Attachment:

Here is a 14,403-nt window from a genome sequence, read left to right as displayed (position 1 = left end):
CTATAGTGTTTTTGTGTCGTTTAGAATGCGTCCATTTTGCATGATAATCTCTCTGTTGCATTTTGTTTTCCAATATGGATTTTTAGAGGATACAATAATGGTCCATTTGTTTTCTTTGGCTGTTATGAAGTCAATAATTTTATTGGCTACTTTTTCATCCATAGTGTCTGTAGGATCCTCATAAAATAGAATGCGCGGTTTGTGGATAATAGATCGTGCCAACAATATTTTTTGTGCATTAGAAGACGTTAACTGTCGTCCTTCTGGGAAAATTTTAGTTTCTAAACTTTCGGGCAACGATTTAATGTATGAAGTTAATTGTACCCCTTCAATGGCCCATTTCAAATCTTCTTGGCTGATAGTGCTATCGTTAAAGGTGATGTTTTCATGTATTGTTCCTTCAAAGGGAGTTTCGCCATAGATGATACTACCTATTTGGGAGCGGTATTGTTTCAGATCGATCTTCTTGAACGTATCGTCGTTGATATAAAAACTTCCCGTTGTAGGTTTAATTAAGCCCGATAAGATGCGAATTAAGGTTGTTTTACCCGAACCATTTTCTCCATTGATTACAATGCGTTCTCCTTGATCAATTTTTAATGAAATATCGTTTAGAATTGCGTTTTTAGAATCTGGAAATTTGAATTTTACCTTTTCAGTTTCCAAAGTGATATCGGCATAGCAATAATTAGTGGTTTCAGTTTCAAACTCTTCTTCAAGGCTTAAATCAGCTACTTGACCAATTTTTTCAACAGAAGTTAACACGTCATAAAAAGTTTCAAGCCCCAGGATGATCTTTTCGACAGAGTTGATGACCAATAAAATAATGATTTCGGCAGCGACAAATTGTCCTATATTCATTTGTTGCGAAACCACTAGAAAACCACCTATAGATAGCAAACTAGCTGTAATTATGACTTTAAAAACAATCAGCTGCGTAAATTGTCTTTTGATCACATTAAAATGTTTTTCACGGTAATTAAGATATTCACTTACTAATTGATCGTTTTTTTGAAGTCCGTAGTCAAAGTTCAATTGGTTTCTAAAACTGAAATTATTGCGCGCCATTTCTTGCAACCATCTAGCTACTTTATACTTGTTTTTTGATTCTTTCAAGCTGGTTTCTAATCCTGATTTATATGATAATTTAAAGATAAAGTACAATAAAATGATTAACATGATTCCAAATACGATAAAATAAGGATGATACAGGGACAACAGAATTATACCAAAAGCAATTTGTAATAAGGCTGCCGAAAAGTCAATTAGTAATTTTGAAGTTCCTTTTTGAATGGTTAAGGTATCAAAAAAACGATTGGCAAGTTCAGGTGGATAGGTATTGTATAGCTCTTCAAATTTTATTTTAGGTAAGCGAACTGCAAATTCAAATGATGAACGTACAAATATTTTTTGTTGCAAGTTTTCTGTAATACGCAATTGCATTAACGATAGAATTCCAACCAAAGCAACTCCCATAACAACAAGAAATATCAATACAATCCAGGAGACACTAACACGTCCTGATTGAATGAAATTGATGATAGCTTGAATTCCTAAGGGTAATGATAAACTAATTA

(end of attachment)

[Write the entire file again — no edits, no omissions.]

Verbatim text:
Here is a 14,403-nt window from a genome sequence, read left to right as displayed (position 1 = left end):
CTATAGTGTTTTTGTGTCGTTTAGAATGCGTCCATTTTGCATGATAATCTCTCTGTTGCATTTTGTTTTCCAATATGGATTTTTAGAGGATACAATAATGGTCCATTTGTTTTCTTTGGCTGTTATGAAGTCAATAATTTTATTGGCTACTTTTTCATCCATAGTGTCTGTAGGATCCTCATAAAATAGAATGCGCGGTTTGTGGATAATAGATCGTGCCAACAATATTTTTTGTGCATTAGAAGACGTTAACTGTCGTCCTTCTGGGAAAATTTTAGTTTCTAAACTTTCGGGCAACGATTTAATGTATGAAGTTAATTGTACCCCTTCAATGGCCCATTTCAAATCTTCTTGGCTGATAGTGCTATCGTTAAAGGTGATGTTTTCATGTATTGTTCCTTCAAAGGGAGTTTCGCCATAGATGATACTACCTATTTGGGAGCGGTATTGTTTCAGATCGATCTTCTTGAACGTATCGTCGTTGATATAAAAACTTCCCGTTGTAGGTTTAATTAAGCCCGATAAGATGCGAATTAAGGTTGTTTTACCCGAACCATTTTCTCCATTGATTACAATGCGTTCTCCTTGATCAATTTTTAATGAAATATCGTTTAGAATTGCGTTTTTAGAATCTGGAAATTTGAATTTTACCTTTTCAGTTTCCAAAGTGATATCGGCATAGCAATAATTAGTGGTTTCAGTTTCAAACTCTTCTTCAAGGCTTAAATCAGCTACTTGACCAATTTTTTCAACAGAAGTTAACACGTCATAAAAAGTTTCAAGCCCCAGGATGATCTTTTCGACAGAGTTGATGACCAATAAAATAATGATTTCGGCAGCGACAAATTGTCCTATATTCATTTGTTGCGAAACCACTAGAAAACCACCTATAGATAGCAAACTAGCTGTAATTATGACTTTAAAAACAATCAGCTGCGTAAATTGTCTTTTGATCACATTAAAATGTTTTTCACGGTAATTAAGATATTCACTTACTAATTGATCGTTTTTTTGAAGTCCGTAGTCAAAGTTCAATTGGTTTCTAAAACTGAAATTATTGCGCGCCATTTCTTGCAACCATCTAGCTACTTTATACTTGTTTTTTGATTCTTTCAAGCTGGTTTCTAATCCTGATTTATATGATAATTTAAAGATAAAGTACAATAAAATGATTAACATGATTCCAAATACGATAAAATAAGGATGATACAGGGACAACAGAATTATACCAAAAGCAATTTGTAATAAGGCTGCCGAAAAGTCAATTAGTAATTTTGAAGTTCCTTTTTGAATGGTTAAGGTATCAAAAAAACGATTGGCAAGTTCAGGTGGATAGGTATTGTATAGCTCTTCAAATTTTATTTTAGGTAAGCGAACTGCAAATTCAAATGATGAACGTACAAATATTTTTTGTTGCAAGTTTTCTGTAATACGCAATTGCATTAACGATAGAATTCCAACCAAAGCAACTCCCATAACAACAAGAAATATCAATACAATCCAGGAGACACTAACACGTCCTGATTGAATGAAATTGATGATAGCTTGAATTCCTAAGGGTAATGATAAACTAATTA